- Removal of spines from about 20 to 25 outside leaves and cleaning of the palms to prepare for pollination;

- Leaves with symptoms of diseases need to be removed and burned;

- Apply fertilisation on the 1st of April;

- Apply potassium chloride fertilisation on the 15th of April;

- Apply the ammonium sulphate fertilisation (in April and in May);

- If leaching is required, it must be practised before the start of the monthly fertilisation;

- The palm's basin is to be weeded and mulched; and

- Attend to the general maintenance practices such as inspection of all water points (drippers, microjets, etc.), mulching, weeding, repair of basins, etc.


- Apply the ammonium sulphate fertilisation;

- If male flowers start production, harvest the pollen and dry it;

- Monitor a control programme against pests and diseases (avoid the extensive use of chemicals and base your approach on Integrated Pest Management; manual or mechanical weeding, light traps, phenomone traps, removal of diseased leaves, etc.).


- Pollination season starts and will continue until the end of August, sometimes until the end of September;

- An adult male palm produces between 500 to 1,000 g of pollen (an average of 700 g), which is enough for pollinating 47 female palms; It is clear that 15 to 20 g of pollen is the required amount of pollen to be used per female palm; approximately 2 kg of pollen are needed per hectare.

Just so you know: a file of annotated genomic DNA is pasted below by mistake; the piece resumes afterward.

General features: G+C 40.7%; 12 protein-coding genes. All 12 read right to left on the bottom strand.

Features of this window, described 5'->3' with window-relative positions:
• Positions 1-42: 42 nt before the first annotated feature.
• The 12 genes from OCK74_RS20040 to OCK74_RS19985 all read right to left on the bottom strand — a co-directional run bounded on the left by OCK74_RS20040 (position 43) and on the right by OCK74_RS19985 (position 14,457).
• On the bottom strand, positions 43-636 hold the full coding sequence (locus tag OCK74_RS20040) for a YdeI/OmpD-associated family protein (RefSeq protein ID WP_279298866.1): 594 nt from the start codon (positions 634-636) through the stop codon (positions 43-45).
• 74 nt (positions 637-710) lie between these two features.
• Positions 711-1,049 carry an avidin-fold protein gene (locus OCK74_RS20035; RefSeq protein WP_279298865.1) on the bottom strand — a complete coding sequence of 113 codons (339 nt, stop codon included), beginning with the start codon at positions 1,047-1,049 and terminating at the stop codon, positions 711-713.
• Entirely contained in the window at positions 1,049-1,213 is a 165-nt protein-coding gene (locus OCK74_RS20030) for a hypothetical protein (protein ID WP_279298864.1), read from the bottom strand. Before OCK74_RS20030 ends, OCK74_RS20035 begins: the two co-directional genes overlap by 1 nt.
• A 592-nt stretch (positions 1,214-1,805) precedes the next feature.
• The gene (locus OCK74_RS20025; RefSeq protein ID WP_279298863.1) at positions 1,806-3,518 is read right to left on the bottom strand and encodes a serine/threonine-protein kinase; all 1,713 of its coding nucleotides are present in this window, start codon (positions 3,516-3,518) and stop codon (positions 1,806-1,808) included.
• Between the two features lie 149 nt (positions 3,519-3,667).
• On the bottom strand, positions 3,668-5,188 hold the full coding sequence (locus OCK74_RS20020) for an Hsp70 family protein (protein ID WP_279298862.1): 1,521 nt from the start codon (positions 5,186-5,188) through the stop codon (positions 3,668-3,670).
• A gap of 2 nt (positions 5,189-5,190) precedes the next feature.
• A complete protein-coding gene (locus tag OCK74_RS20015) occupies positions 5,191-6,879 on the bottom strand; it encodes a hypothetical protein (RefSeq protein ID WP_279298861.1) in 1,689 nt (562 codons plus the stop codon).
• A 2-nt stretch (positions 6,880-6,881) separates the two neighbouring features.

- Germination and humidity tests of stored pollen could be initiated at any convenient located scientific facility; if this is not possible try to use only fresh pollen;

- Use mixed pollen (old and fresh); on daily basis, the pollen (just the quantity to be used) is to be mixed with non- perfumed industrial talc (or wheat fl ower) at a rate of 30 to 50 percent depending on varieties.

- Medjool only requires a low quantity of pollen (10 % pollen/talc ratio = 1:g);

- Only skilled labourers should be used for pollination;

- Pollination should only be practised between 10:00 in the morning and 15:00 in the afternoon (not before, nor after). A minimum temperature of 18°C is to be respected;

- If it rains within 2 to 3 days after pollination, repeat the pollination;

- To pollinate, the female spathes are to be gently opened after they start cracking; cover-sheaths will be removed with no damage to the inside fl owers;

- The top 1/3 of the female inflorescence should be removed (1st thinning); do not squeeze the inflorescences while doing this.

- Pollination should be applied at least twice with 2 to 3- day intervals (to ensure a good fruit set);